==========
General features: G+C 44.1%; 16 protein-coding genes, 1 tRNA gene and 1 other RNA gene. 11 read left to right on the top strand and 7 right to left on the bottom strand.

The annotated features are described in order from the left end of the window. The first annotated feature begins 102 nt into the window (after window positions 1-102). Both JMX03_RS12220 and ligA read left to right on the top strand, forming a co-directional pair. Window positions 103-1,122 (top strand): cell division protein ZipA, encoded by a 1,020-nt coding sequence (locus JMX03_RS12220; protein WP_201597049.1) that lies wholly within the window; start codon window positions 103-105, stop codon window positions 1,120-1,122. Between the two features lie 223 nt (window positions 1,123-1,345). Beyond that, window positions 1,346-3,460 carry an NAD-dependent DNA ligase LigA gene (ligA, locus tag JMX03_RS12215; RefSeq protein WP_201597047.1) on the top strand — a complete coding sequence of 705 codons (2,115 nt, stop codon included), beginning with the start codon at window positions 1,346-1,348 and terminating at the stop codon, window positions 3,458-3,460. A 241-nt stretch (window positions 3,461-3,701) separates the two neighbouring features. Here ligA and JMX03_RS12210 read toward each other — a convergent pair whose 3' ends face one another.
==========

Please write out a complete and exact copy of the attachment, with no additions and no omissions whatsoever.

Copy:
General features: G+C 44.1%; 16 protein-coding genes, 1 tRNA gene and 1 other RNA gene. 11 read left to right on the top strand and 7 right to left on the bottom strand.

The annotated features are described in order from the left end of the window. The first annotated feature begins 102 nt into the window (after window positions 1-102). Both JMX03_RS12220 and ligA read left to right on the top strand, forming a co-directional pair. Window positions 103-1,122 (top strand): cell division protein ZipA, encoded by a 1,020-nt coding sequence (locus JMX03_RS12220; protein WP_201597049.1) that lies wholly within the window; start codon window positions 103-105, stop codon window positions 1,120-1,122. Between the two features lie 223 nt (window positions 1,123-1,345). Beyond that, window positions 1,346-3,460 carry an NAD-dependent DNA ligase LigA gene (ligA, locus tag JMX03_RS12215; RefSeq protein WP_201597047.1) on the top strand — a complete coding sequence of 705 codons (2,115 nt, stop codon included), beginning with the start codon at window positions 1,346-1,348 and terminating at the stop codon, window positions 3,458-3,460. A 241-nt stretch (window positions 3,461-3,701) separates the two neighbouring features. Here ligA and JMX03_RS12210 read toward each other — a convergent pair whose 3' ends face one another.